Before we devoured our meal, however, we were introduced to two house specialties.  They were thick juices – the type you’d get at a juice shop…almost pulpy, thick-but-smooth.  They were fresh and frothy. It was obvious that they had just been pressed. Sweet. Refreshing and the perfect way to re-hydrate.  Our hosts explained that they were packed with natural vitamins and every bit as good for us as they were delicious.  I quickly noticed that my glass was empty and couldn’t help but go back for 2nds and thirds.  Then, we were introduced to each of the different plates displayed artfully on the table nearby. Introduction complete it was time to sample the local wines, fill our plates, and to dive into lunch and rich conversation.

As we enjoyed our meal (which was fresh, flavorful, and embodied the spring weather we were enjoying), a light storm blew in offering us a wonderful view of the Umbrian countryside. The light rain combined with a soft breeze to enrich the scents of the nearby fields and served to magnify the sweet, potent scents of all of the blooming flowers located around the villa.  Somewhere over the course of the meal, I made a mental note that at some point in the future I’ll have to return for a a few days – enough time to relax, slow down, unwind, acclimate and to properly soak up the complete experience.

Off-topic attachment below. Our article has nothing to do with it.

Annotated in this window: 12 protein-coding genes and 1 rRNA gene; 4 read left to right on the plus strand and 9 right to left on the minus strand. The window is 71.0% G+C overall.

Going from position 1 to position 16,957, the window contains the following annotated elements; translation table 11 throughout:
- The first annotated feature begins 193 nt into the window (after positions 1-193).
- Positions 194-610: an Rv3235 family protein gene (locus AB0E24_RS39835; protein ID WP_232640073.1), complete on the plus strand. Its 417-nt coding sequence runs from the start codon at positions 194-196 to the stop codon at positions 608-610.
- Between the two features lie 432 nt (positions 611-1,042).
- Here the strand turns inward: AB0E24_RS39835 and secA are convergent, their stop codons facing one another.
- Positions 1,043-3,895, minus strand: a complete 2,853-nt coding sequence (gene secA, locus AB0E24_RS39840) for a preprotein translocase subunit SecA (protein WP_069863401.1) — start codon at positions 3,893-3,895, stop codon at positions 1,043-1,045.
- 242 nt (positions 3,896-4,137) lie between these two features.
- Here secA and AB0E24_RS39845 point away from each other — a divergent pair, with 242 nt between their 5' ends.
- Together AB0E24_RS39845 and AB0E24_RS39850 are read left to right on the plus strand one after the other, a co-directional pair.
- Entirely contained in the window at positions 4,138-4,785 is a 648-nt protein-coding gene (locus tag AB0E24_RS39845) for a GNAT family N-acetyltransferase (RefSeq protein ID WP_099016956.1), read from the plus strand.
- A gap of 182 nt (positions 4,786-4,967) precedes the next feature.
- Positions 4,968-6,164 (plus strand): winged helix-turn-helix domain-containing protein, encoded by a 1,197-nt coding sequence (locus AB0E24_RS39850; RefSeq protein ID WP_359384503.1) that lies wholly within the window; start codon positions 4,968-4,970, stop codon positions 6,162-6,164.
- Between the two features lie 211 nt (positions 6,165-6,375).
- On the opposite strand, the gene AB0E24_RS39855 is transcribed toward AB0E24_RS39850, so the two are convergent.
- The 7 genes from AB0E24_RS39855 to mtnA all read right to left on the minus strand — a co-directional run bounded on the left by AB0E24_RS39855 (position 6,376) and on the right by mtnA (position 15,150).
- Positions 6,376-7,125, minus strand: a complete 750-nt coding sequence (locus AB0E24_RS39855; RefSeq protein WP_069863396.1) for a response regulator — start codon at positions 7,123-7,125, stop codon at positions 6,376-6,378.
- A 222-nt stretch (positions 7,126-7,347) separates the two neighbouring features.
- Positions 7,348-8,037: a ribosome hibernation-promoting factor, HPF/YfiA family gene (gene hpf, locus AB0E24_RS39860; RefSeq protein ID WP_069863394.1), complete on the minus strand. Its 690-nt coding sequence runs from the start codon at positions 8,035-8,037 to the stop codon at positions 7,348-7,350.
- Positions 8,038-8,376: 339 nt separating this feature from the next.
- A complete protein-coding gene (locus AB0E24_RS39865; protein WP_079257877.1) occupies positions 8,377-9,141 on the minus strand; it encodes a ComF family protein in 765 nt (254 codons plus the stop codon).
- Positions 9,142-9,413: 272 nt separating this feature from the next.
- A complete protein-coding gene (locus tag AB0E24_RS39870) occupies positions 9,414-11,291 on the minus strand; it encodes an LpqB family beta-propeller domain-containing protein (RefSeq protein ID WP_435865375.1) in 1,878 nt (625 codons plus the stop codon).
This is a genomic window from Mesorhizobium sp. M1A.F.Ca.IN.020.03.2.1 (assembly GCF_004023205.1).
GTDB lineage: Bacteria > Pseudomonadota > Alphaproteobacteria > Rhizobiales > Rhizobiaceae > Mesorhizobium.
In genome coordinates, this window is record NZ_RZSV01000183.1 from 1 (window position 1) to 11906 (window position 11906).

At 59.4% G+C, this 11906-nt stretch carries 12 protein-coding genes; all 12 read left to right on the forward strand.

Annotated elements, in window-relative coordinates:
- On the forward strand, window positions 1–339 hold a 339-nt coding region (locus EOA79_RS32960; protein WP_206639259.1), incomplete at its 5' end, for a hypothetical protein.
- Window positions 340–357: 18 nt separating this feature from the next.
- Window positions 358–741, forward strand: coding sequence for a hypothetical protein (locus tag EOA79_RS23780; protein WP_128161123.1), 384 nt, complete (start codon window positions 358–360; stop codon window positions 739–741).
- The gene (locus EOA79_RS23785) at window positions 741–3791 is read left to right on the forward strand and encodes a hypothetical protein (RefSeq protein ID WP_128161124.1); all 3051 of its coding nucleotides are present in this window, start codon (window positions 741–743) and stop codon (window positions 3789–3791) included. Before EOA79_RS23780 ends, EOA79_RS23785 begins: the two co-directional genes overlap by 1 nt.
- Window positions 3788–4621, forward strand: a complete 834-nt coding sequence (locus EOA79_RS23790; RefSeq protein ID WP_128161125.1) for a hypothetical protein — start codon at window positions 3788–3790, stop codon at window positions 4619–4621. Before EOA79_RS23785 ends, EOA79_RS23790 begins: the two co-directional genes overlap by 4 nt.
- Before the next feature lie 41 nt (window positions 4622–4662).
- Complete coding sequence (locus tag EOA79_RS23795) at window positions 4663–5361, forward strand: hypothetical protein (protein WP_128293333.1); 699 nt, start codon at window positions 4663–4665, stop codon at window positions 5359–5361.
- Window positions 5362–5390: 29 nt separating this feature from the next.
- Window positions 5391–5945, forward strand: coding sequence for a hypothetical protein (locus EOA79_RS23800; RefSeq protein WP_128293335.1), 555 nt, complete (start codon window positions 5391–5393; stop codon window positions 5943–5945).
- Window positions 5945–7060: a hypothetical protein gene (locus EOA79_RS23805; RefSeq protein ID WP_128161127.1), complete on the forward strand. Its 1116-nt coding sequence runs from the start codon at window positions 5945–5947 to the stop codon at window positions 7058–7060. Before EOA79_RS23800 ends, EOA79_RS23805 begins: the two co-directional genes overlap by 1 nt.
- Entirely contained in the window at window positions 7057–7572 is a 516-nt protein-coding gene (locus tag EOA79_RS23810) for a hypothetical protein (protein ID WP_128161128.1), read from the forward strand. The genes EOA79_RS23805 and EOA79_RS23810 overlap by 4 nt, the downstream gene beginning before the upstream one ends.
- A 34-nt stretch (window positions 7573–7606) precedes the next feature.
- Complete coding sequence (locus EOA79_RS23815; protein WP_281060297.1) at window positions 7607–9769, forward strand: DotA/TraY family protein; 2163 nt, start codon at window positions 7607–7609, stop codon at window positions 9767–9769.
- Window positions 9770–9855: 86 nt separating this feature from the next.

For those unfamiliar an agriturismo is typically an agriculturally based facility which has been expanded to include hospitality options for visitors.  In Italy these usually include old converted villas, farms and ranches. Often the food made available is grown/raised/picked either on the spot or in the immediate area.  Many have started offering organic options, and they offer a chance for wonderful local food in a fresh and very personalized way.   While not always super budget oriented, they offer a great option for people looking for a more intimate experience and interested in enjoying Italian food in a truly natural environment.